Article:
In May 2007, Beijing Normal University launched a programme of school-based sexuality education for migrant children in Xingzhi Primary School in Beijing.
In view of the high prevalence of HIV and AIDS in South Africa, particularly among adolescents, the Departments of Health and Education have proposed a school-based HIV counselling and testing (HCT) campaign to reduce HIV infections and sexual risk behaviour.
This article presents the results of a research about the implementation of sex education in the public schools of Novo Hamburgo, Rio Grande do Sul, Brazil. Quantitative and qualitative methods were used and semi-structured interviews were conducted with 124 teachers from 56 public schools.
Background: The ‘Cash Transfer to Orphans and Vulnerable Children’ (CT-OVC) in Kenya is a government-supported program intended to provide regular and predictable cash transfers (CT) to poor households taking care of OVC.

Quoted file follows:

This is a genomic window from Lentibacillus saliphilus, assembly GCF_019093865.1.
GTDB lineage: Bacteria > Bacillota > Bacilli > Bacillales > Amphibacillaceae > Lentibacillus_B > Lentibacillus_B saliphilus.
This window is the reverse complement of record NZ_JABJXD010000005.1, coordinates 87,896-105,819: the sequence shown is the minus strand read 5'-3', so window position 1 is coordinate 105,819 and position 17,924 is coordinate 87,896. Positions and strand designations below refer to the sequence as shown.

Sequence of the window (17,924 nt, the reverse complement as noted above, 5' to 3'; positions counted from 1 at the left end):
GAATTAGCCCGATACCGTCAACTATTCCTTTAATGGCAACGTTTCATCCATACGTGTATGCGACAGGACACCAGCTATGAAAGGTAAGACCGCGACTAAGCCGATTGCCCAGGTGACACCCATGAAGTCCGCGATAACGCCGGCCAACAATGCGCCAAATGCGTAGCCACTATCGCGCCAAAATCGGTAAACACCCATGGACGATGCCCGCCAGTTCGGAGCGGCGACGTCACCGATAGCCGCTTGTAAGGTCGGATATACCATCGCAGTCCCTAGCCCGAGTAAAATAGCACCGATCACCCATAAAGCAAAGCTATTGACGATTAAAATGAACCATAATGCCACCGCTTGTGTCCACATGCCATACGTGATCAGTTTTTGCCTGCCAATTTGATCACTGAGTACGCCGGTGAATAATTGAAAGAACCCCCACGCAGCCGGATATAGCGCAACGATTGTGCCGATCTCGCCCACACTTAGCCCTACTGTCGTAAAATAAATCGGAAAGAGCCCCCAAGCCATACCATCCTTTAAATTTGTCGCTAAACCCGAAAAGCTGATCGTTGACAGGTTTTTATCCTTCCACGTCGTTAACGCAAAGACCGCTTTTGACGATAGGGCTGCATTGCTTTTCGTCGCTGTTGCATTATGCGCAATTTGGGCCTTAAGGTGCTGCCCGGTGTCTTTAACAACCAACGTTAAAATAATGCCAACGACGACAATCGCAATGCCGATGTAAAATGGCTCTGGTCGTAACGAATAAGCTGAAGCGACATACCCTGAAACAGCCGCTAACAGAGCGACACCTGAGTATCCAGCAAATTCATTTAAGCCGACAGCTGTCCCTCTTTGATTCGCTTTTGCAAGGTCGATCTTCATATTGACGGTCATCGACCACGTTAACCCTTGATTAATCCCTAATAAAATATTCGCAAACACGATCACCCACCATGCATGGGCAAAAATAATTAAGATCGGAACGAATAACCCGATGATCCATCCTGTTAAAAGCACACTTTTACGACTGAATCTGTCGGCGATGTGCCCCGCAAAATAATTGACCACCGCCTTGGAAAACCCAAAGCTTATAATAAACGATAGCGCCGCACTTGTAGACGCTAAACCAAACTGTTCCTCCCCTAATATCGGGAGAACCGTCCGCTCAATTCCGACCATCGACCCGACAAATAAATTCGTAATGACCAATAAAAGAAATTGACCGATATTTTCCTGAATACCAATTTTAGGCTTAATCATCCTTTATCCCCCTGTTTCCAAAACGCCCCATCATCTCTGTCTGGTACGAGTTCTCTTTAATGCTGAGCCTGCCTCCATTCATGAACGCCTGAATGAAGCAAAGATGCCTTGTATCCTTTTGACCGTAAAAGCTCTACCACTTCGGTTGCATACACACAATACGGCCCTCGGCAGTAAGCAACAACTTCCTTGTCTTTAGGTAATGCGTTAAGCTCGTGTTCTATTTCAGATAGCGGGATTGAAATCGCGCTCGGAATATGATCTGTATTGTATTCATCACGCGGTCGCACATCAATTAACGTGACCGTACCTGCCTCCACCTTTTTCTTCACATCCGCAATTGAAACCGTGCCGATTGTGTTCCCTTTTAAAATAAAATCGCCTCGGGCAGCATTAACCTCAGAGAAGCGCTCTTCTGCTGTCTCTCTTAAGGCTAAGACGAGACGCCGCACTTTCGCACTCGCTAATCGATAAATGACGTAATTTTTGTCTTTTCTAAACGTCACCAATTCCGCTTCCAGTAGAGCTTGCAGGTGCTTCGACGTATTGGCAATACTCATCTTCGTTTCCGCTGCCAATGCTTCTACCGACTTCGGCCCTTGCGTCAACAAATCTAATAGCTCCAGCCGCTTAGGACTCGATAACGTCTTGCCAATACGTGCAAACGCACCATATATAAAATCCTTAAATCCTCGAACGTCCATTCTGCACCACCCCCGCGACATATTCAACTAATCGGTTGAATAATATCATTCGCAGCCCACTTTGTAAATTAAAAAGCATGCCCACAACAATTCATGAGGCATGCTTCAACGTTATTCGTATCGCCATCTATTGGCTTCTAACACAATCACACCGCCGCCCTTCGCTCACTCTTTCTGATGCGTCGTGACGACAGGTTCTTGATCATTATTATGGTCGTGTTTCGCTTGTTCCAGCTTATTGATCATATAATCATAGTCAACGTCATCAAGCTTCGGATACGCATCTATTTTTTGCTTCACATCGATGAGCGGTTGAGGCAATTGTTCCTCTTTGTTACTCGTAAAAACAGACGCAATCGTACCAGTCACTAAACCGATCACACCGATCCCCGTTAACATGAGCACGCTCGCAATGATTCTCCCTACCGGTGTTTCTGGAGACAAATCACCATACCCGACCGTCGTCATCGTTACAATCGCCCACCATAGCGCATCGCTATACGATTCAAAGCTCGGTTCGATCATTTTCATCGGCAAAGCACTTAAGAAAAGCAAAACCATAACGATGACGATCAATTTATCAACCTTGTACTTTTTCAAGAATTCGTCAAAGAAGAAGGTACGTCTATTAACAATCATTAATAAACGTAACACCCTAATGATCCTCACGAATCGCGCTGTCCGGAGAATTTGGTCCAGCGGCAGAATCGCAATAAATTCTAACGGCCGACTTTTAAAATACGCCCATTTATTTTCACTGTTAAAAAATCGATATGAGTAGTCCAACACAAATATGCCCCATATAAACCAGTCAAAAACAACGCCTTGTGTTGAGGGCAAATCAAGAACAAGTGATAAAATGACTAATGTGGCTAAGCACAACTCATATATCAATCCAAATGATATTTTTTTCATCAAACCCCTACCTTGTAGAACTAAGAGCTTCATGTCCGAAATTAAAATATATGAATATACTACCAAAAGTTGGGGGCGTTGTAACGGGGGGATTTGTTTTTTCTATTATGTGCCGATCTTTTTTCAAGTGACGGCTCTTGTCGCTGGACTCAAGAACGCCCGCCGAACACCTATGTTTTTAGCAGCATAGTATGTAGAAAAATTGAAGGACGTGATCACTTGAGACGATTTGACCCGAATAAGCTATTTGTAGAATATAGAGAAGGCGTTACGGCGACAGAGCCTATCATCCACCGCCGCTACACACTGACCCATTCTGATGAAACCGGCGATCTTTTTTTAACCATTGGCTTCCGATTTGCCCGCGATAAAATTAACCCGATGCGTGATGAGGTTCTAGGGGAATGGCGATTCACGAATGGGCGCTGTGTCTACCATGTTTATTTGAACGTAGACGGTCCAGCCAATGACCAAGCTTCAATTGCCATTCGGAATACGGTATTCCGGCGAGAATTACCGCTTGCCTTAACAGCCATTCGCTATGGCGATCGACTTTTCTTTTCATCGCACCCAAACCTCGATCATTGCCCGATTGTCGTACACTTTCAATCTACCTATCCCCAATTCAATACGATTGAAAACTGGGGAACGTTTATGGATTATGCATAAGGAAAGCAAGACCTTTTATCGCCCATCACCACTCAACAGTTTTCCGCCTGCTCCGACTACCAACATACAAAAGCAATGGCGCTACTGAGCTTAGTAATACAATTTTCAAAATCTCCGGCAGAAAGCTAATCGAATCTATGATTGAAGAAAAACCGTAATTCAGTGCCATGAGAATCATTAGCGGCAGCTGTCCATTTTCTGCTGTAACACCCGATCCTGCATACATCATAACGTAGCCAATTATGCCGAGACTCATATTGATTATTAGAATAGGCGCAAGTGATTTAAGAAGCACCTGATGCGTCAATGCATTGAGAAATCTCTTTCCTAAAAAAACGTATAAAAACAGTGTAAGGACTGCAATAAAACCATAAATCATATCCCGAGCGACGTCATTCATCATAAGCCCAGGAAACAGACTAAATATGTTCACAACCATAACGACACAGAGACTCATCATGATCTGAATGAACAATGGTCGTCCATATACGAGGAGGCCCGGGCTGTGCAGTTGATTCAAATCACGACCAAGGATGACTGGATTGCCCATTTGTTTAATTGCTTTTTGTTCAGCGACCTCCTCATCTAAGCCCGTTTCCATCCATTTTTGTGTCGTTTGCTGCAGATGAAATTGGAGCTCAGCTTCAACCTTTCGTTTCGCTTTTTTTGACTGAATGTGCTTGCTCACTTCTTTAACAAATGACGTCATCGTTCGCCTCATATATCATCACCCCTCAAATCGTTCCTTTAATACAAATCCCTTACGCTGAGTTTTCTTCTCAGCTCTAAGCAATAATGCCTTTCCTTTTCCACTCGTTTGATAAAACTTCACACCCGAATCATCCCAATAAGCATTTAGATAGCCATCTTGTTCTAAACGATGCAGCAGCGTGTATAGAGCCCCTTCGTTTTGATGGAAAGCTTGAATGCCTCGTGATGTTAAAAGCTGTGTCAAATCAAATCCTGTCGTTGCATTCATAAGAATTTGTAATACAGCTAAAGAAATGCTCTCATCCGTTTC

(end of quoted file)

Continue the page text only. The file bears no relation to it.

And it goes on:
Background: Adolescent girls face unique challenges in reducing their risk of acquiring HIV because of gender inequalities, but much of HIV programming and evaluation lacks a specific focus on female adolescents.
HIV and AIDS affect all South Africans, irrespective of gender, race, age and economic status. Teachers should therefore be able to meaningfully integrate HIV content into the school curriculum.
Introduction: Harmful gender norms and inequalities, including gender-based violence, are important structural barriers to effective HIV programming.
Numerous definitions of sexual health have been developed over the past few years. Perhaps the best known and most widely accepted of them is the World Health Organization’s (WHO) working definition, which reads as follows: ". . .
Background: Young people in sub-Saharan Africa are affected by the HIV pandemic to a greater extent than young people elsewhere and effective HIV-preventive intervention programmes are urgently needed.
In Kenya, one of the most significant public health concerns is the spread of HIV. Additionally, 13,000 girls drop out of school every year due to pregnancy.